Error in Protocol Docs?

Brad Fitzpatrick brad at
Sat Apr 28 16:36:18 UTC 2007

Historically, at least, it was only 16 bits.  It might only be 16 bits
currently on accident, and might be truncated back to 16 bits in the
future if we go on another struct item packing mission.

But yeah -- perhaps we should do a range check on it to prevent people
from getting bitten?

Does anybody remember when this changed from 16 bit to 32 bit, and if
there was a good reason?

- Brad

On Sat, 28 Apr 2007, Alex Stapleton wrote:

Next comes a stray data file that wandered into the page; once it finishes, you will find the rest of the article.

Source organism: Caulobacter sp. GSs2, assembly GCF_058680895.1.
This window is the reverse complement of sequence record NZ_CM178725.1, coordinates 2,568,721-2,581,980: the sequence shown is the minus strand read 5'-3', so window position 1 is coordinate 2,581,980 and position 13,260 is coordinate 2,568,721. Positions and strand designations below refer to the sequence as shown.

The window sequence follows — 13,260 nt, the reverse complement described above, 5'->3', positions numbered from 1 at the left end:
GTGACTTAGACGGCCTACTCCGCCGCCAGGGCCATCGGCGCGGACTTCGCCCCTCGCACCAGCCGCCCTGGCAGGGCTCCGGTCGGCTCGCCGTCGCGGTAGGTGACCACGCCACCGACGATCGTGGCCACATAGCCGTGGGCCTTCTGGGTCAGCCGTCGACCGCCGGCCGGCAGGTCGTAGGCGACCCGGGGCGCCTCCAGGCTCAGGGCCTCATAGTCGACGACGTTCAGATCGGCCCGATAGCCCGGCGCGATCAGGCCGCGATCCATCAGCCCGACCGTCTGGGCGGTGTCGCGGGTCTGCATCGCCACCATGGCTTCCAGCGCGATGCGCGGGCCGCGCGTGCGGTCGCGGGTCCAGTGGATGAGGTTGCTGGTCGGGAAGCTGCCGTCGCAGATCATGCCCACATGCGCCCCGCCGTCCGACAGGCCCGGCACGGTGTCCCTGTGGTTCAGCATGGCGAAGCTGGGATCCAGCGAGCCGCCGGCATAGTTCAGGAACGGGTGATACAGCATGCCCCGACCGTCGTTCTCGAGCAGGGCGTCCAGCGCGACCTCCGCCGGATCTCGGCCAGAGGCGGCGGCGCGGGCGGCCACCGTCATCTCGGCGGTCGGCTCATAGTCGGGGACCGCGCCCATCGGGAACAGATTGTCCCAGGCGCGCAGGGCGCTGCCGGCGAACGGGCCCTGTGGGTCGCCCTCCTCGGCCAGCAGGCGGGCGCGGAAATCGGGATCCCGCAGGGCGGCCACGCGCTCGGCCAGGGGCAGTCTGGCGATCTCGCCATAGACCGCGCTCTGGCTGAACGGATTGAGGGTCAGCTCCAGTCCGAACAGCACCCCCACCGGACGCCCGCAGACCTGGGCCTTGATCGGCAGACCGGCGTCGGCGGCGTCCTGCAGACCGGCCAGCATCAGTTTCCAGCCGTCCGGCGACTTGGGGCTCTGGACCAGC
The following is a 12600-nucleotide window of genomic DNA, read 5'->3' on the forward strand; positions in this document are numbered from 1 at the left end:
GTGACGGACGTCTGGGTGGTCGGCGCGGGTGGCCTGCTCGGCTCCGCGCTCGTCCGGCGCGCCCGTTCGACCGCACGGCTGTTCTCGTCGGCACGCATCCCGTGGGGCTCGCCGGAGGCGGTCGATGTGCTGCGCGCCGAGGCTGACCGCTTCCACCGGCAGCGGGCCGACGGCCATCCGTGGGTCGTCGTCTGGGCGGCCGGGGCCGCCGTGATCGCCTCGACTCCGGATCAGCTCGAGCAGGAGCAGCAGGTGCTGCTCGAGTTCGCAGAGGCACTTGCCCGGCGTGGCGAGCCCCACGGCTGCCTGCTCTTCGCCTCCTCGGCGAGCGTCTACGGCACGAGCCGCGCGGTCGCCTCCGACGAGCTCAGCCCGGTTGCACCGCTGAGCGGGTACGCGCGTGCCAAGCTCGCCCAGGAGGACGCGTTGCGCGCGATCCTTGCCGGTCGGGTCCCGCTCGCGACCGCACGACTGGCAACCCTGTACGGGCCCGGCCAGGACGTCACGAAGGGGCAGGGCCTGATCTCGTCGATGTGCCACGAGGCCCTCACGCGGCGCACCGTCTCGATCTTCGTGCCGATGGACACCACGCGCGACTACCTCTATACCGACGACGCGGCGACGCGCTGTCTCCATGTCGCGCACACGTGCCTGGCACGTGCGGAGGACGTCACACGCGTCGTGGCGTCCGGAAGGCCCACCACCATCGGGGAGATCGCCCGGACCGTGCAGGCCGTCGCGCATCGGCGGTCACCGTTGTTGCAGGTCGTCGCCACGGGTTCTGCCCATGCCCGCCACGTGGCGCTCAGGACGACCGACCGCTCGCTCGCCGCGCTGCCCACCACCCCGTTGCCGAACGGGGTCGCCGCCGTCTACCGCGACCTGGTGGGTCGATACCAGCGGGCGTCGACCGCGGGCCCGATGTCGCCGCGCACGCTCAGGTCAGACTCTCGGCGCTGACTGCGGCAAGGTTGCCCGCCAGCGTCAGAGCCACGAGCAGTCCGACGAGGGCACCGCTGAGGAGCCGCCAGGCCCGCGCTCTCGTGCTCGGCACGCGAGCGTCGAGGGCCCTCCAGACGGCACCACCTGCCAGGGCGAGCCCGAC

> - <flags> is an arbitrary 16-bit unsigned integer (written out in
>    decimal) that the server stores along with the data and sends back
>    when the item is retrieved. Clients may use this as a bit field to
>    store data-specific information; this field is opaque to the server.
> However looking at the source, and testing it out myself, this
> appears to be a lie. unsigned 32-bit ints appear to be used to store
> flags with no range checks which means it works just fine if you
> store 32-bit values in there. afaict the high 16-bits aren't used for
> anything internally either. Is this right? Is it safe to use values
>  >65535 in the flags field of a key? Being able to stick a 32-bit
> value in there certainly is rather handy with the rather unusual
> configuration we are using :)
> Alex Stapleton
> alexs at
> T: 0207 0700 956

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